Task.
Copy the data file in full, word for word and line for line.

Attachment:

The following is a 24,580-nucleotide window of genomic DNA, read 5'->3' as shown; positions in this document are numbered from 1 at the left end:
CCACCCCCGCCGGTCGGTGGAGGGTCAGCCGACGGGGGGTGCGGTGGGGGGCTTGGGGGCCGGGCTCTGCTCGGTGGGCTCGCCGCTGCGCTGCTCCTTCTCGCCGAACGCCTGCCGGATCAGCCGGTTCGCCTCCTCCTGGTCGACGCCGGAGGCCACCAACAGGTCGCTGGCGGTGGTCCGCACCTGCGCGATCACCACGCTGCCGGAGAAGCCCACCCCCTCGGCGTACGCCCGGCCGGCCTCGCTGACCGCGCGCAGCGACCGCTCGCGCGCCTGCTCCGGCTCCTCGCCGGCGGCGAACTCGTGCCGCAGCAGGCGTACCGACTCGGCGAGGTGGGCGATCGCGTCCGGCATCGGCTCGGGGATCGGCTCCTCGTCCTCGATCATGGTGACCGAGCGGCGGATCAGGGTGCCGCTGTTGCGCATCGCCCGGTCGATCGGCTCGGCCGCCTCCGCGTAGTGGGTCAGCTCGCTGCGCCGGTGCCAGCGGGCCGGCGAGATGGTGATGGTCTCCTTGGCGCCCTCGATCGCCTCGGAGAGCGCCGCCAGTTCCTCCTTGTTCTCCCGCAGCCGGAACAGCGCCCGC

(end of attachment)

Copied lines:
The following is a 24,580-nucleotide window of genomic DNA, read 5'->3' as shown; positions in this document are numbered from 1 at the left end:
CCACCCCCGCCGGTCGGTGGAGGGTCAGCCGACGGGGGGTGCGGTGGGGGGCTTGGGGGCCGGGCTCTGCTCGGTGGGCTCGCCGCTGCGCTGCTCCTTCTCGCCGAACGCCTGCCGGATCAGCCGGTTCGCCTCCTCCTGGTCGACGCCGGAGGCCACCAACAGGTCGCTGGCGGTGGTCCGCACCTGCGCGATCACCACGCTGCCGGAGAAGCCCACCCCCTCGGCGTACGCCCGGCCGGCCTCGCTGACCGCGCGCAGCGACCGCTCGCGCGCCTGCTCCGGCTCCTCGCCGGCGGCGAACTCGTGCCGCAGCAGGCGTACCGACTCGGCGAGGTGGGCGATCGCGTCCGGCATCGGCTCGGGGATCGGCTCCTCGTCCTCGATCATGGTGACCGAGCGGCGGATCAGGGTGCCGCTGTTGCGCATCGCCCGGTCGATCGGCTCGGCCGCCTCCGCGTAGTGGGTCAGCTCGCTGCGCCGGTGCCAGCGGGCCGGCGAGATGGTGATGGTCTCCTTGGCGCCCTCGATCGCCTCGGAGAGCGCCGCCAGTTCCTCCTTGTTCTCCCGCAGCCGGAACAGCGCCCGC